Valentine’s a Scotch Whisky

–       Would you like a whisky, Sandy?

Asks Lynn, pouring a glass.

–       Two fingers will do.

He says, fingers wide apart.

We sit in front of the kitchen fire on a Saturday night.

–       It’s hard to believe I drank a bottle of Scotch every day for 27 years.

He says.

–       I never smoked a day in my life. My liver is fine and my lungs are shot.

He laughs and shakes his head.

–       The Lord has a warped sense of humour.

Drunk for most of my childhood, Dad held his liquor well but his hair gave him away. All two of them would get messy.

–       I was a well-fed drunk.

He says.

Three big meals a day were his secret to functioning.

–       I got hit by lightning once.

Says Lynn.

–       I got hit by a scotch bottle cap once.

Says Dad.

He prefers talking to listening.

–       I never knew I had marital problems until I let my wife drive.

He says, deaf in the right ear.

–       You were never home. No wonder she left you.

Says Auntie Kay, the woman I am named after.

He sits quiet.

–       Here’s to whisky, amber, pure and clear, not as sweet as a woman’s lips but a damn sight more sincere.

He toasted at the bar at three o’clock in the afternoon.

Dad started talking to me when I was old enough to drink. In my twenties, he picked me up after my morning shifts at John’s Place and we’d stop to drink with his friends at Red Robin’s before heading home.

He drove. I was too drunk.

–       Best thing I ever did was join that church.

He says.

–       Uncle Mike and I were enjoying some Valentine tea when Ozzie, the minister, dropped by to invite us to the service. After more tea with Ozzie, Mike and I decided to take our families to the church.

I was baptized at St. Stephen’s. Dad sits in the back corner. He sings hymns with loud conviction and nods off for the sermon.

–       This is a country church with an Anglican service. We are not good little Anglicans.

He says,

–       I’m from a Pentecostal background. We rejoice in the Lord!

Some thirty years ago, there were problems with theft at the church. Father Ivan wanted to solve it by locking it during the week. Dad disagreed. He thought the church should be open for anyone that might come seeking peace.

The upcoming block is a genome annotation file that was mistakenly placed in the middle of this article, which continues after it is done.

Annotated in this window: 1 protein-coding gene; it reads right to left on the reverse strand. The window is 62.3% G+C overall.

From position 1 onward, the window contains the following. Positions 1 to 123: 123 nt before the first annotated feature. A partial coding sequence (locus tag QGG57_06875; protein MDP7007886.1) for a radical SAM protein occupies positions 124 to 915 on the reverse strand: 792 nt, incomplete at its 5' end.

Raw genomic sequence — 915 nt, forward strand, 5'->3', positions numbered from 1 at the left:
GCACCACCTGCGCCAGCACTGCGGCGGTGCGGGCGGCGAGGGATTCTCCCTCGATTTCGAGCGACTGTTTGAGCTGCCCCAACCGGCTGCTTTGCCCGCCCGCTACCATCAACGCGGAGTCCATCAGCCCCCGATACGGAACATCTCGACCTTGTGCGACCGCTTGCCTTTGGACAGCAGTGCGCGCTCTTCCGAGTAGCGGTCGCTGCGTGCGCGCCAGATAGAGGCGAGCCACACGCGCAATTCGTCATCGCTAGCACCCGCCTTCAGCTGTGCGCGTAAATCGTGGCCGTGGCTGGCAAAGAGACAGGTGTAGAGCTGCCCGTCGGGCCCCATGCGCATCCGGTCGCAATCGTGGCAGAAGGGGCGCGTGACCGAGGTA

Ivan handed Dad the key and told him if he felt so strongly about it, he could open and lock it every day.

Decades later, Ivan’s wife asked Dad if he was still locking the church. When Dad said yes, she laughed and said Ivan didn’t think he’d last the week.

Dad gave up remembering to lock the church only recently.

–       The tragedy about losing your memory, Katie, is that you don’t forget the things you want to. They follow you to the grave.

He says.

–       Would you like another whisky, Sandy?

Asks Lynn.

–       Oh go on.

He says.

–       The Lord looks after drunks and small children.


About Morbid Optimist

My name is Katryna Mary Brooke Ormiston. I am 35 years old and after living in Vancouver for a decade, I am returning home to my 81 year old father’s hobby farm on Vancouver Island to care for him in the final stages of his life. This blog is to document my journey, process my experiences along the way and hopefully share and feel connected to a community beyond the three and a half acres I find myself on. A message in a bottle in the cyber-sea.
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One Response to Valentine’s a Scotch Whisky

  1. Nancy Wood says:

    I love your writing.
    Had a nice visit with Kai today, he is going to come to work Sunday, noon till four.

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